The answers so far miss one crucial point: Runtime packages are useful in the same way as DLLs are useful if you have a suite of applications that work together and are installed together. You could of course link the VCL and third party libraries into all of them by building them without packages, but depending on the number of applications and used libraries the size of these applications combined will be larger than the size of them built with runtime packages plus the size of those runtime packages. This will make for larger setup packages, which isn't the big issue it once was.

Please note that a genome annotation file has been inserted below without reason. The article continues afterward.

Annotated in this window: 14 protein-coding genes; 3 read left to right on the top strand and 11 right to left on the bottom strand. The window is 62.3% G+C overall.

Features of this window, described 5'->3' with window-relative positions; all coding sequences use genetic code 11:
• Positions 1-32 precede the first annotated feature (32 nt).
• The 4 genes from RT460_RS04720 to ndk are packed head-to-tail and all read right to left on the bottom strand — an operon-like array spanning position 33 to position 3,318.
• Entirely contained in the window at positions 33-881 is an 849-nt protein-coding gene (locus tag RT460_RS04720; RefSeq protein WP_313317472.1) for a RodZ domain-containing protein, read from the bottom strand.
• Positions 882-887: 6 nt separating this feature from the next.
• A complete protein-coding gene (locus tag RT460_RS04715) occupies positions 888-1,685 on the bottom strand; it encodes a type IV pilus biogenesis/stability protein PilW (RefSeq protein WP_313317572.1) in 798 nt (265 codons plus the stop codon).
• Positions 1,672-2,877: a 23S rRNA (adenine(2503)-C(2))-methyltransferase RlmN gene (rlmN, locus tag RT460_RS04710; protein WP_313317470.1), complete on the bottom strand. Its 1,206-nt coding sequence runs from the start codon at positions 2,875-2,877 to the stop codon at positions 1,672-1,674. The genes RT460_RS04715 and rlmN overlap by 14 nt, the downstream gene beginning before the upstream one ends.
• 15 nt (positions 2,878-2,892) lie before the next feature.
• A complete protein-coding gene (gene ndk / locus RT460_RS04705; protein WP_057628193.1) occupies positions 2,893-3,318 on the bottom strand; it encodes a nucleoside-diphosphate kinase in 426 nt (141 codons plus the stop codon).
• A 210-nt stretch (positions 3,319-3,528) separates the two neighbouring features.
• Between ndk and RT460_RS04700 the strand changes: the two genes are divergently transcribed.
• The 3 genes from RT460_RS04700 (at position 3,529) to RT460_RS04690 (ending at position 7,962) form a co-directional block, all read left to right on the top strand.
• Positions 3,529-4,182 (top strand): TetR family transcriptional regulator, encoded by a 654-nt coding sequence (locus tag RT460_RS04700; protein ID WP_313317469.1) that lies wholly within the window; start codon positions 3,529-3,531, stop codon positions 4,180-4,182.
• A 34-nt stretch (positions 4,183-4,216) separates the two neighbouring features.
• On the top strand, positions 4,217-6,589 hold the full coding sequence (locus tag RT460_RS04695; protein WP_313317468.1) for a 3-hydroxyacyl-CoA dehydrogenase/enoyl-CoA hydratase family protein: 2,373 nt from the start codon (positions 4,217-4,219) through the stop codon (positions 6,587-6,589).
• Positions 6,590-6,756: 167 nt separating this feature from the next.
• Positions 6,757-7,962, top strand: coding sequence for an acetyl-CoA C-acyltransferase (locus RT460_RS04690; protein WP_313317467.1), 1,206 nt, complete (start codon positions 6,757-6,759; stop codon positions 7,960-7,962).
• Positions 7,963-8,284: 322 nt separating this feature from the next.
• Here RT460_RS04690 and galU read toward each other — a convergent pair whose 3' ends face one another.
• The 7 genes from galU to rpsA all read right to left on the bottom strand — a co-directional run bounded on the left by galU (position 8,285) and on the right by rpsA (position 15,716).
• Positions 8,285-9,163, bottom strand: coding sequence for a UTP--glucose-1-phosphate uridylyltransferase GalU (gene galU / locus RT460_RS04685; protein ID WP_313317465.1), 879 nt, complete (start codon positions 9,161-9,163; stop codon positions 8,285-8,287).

But using all these applications at the same time will also bring a much higher load for the system. Since every application uses its own copy of the VCL and the other libraries all these need to be loaded from disc into memory, which causes more I/O. And then there will be several copies of them in memory, each taking up space for the code. When runtime packages are used each application will have its own memory area for data, but they will all share the same copy of the packages' code in memory.
For a single self-contained application without any special needs definitely build without packages.